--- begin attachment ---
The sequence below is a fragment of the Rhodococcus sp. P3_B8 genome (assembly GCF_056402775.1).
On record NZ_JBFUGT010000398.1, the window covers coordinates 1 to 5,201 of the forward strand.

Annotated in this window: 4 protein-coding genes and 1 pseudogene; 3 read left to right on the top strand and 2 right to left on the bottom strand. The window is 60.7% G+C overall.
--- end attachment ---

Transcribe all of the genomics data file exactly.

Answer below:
The sequence below is a fragment of the Rhodococcus sp. P3_B8 genome (assembly GCF_056402775.1).
On record NZ_JBFUGT010000398.1, the window covers coordinates 1 to 5,201 of the forward strand.

Annotated in this window: 4 protein-coding genes and 1 pseudogene; 3 read left to right on the top strand and 2 right to left on the bottom strand. The window is 60.7% G+C overall.